One of the biggest factors that are turning the public opinion against this enlargement is the threat of immigration that may lead to overpopulation and hence stressing the resources of the Europe. The old Europe members fear influx of people that may come up by adding more members to the Union. Owing to the fact that the older European Union members’ states public, the France and the Britain, are very hostile to the foreign labor markets, makes this to be worse. In fact, the immigration factor was the main reason why the constitution was defeated in the Dutch and French Referenda of the year 2005. Another big problem is posed where the highly skilled work force of the member states will leave the country for the other new member states. The new member states would alter the economic boom that comes with joining the European union falling into economic decline and more and more money would be demanded from the European Union budget so as to keep the economy afloat (Bache, 2006).

More so, further enlargement would also insert, more and more pressure on the European Union already struggling administrative system. With the failure of the constitutional planning, and also the unpopularity of the Lisbon treaty, it basically lacks the integration degree that is needed for effective decision making along with its implementation. Also owing to the fact that the European democracy is still lagging behind the limited progress that is being made in the strengthening the executive powers of the union, accommodation of more new members would not make any sense. (Bache, 2006)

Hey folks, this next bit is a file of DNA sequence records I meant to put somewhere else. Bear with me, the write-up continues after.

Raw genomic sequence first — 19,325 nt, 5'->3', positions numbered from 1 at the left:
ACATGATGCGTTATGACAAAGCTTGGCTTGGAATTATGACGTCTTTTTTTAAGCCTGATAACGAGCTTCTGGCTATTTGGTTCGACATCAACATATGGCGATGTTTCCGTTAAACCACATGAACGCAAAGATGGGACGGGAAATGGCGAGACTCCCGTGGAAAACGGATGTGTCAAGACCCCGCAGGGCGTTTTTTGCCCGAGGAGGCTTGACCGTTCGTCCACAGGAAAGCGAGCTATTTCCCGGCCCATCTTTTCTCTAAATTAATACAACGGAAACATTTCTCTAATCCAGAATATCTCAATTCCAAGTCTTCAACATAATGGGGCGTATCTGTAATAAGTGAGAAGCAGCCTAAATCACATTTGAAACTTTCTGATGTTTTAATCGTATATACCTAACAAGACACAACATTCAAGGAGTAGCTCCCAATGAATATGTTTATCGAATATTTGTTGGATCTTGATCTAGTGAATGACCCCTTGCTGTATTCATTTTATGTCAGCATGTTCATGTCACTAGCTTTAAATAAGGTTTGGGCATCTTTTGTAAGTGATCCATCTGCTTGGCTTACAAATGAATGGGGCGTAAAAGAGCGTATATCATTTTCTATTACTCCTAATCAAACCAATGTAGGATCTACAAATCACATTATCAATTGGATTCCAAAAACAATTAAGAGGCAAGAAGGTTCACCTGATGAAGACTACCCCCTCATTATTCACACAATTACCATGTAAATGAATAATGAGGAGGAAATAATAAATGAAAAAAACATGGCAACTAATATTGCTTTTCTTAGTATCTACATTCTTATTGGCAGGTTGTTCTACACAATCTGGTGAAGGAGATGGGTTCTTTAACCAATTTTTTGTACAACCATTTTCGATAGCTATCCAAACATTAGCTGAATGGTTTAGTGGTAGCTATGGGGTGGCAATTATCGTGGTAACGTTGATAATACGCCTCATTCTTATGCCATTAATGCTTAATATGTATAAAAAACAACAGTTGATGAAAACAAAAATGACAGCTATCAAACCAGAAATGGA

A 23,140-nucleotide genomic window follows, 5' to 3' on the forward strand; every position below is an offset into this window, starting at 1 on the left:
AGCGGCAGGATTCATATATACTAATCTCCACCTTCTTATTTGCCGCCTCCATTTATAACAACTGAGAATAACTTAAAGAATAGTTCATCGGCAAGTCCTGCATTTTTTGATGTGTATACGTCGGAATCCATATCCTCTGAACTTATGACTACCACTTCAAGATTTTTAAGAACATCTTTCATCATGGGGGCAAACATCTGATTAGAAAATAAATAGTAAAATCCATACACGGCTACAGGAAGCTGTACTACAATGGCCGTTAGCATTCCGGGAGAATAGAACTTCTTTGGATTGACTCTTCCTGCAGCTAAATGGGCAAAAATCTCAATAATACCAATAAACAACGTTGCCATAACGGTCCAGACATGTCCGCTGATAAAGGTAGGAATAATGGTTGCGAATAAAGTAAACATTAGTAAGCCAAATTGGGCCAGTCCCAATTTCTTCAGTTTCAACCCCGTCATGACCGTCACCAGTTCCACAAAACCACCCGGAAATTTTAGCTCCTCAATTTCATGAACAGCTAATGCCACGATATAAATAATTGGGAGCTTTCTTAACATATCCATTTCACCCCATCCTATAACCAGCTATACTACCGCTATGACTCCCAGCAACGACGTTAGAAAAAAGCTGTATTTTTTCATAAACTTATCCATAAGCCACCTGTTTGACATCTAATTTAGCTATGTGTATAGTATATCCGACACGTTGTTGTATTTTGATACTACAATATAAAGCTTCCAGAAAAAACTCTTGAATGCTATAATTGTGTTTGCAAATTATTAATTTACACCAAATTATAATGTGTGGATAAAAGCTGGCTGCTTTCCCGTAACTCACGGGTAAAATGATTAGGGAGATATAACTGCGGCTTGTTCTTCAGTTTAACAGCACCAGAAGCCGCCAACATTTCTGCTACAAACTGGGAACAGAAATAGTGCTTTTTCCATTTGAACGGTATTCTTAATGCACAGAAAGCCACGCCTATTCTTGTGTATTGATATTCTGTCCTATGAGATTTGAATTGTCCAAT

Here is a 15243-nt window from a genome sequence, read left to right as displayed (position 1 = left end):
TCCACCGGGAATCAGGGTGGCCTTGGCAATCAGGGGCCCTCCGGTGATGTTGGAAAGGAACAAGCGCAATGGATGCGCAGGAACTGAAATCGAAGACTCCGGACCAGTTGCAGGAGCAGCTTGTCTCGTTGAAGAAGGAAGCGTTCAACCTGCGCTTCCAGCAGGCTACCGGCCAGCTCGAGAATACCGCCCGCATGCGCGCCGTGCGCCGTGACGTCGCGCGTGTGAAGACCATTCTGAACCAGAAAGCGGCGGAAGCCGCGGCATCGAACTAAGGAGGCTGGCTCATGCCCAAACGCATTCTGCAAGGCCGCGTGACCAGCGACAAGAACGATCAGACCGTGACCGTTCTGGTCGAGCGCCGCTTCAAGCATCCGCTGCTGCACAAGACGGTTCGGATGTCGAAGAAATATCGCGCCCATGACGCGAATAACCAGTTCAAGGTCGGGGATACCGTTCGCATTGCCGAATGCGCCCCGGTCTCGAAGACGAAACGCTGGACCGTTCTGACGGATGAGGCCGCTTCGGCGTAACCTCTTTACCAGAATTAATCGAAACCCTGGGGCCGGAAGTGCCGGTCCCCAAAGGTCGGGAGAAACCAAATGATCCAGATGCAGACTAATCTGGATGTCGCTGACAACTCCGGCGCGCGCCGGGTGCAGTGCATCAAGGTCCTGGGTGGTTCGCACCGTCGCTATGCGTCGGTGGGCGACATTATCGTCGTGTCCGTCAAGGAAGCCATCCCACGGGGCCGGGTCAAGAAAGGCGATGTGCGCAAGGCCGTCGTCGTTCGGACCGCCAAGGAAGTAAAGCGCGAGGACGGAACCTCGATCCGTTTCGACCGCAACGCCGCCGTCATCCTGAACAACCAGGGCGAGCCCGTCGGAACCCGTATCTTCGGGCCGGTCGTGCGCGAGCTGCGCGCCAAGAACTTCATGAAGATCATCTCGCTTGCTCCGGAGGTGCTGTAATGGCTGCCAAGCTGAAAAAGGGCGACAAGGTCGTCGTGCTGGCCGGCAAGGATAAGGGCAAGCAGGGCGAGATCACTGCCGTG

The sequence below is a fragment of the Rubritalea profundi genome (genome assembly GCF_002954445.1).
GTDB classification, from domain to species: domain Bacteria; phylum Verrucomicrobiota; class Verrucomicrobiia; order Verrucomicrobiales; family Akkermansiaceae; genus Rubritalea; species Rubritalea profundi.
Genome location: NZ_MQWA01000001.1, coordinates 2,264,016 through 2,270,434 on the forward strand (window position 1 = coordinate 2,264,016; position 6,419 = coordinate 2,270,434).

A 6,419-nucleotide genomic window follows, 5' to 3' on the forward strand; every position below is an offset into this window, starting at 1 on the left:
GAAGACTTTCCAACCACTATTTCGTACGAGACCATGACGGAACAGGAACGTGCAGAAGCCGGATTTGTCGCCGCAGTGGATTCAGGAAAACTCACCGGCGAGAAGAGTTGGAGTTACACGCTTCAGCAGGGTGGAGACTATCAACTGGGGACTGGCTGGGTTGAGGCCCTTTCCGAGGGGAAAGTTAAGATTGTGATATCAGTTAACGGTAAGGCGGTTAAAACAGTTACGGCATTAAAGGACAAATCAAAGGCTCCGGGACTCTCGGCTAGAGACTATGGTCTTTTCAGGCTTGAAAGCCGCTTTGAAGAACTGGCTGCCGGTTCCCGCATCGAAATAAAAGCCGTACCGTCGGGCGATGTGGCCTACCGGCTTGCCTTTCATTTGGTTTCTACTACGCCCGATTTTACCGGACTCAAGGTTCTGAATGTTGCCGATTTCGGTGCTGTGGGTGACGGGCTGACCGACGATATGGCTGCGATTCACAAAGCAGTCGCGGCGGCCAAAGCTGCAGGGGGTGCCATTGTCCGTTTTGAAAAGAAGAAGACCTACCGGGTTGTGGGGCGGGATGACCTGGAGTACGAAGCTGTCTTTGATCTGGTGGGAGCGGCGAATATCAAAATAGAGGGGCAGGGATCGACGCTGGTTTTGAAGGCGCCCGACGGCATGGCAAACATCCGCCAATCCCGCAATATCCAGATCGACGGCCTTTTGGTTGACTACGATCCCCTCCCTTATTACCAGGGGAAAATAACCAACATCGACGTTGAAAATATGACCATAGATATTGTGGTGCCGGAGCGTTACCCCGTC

There seems a very little doubt that at this point, the classical European Union would have reached its end. For sure a lot of questions about the European Union relations with other countries which are further east like the Caucasus (Azerbaijan, Armenia and Georgia), Ukraine, Belarus and Moldova still remain (Bache, 2006). Although these questions will obviously be solved through varied processes that would involve more limited sovereignty sharing with the European union’s member states. Consequently this may well become a very much attractive deal for turkey in the coming decade. If the European Union expansion was put to a halt right now, it would be very disastrous not only to the peace of the continent but also to the democracy in the broader European Neighborhood. Nevertheless, we need a definition of the broader European commonwealth that is not binding to the both sides into the mainly detailed legal structure that was drawn up fifty years ago for the European countries which were facing quite varied challenges.

The existing member states are very afraid that their markets might be swamped by cheap imports from these new members. Most of the markets that are vulnerable to this threat are the politically sensitive markets like the agricultural markets and the textiles where the European Union has imposed very high tariff barriers so as to protect the domestic producers.

Also, there is great fear that the contribution of the well off states to the European Union budget would rise more considerably following this integration. If more poor countries join the union, and the regional along with the CAP payments are maintained. It is deemed inevitable that there would be large budgets transfers paid by the existing member states for the new members.

Some nations also fear that there will be a delay by integration to the plans that are underway to move the union to even greater economic and political union. It might be very difficult for the implementation of a single currency if in that period more members are joining the union.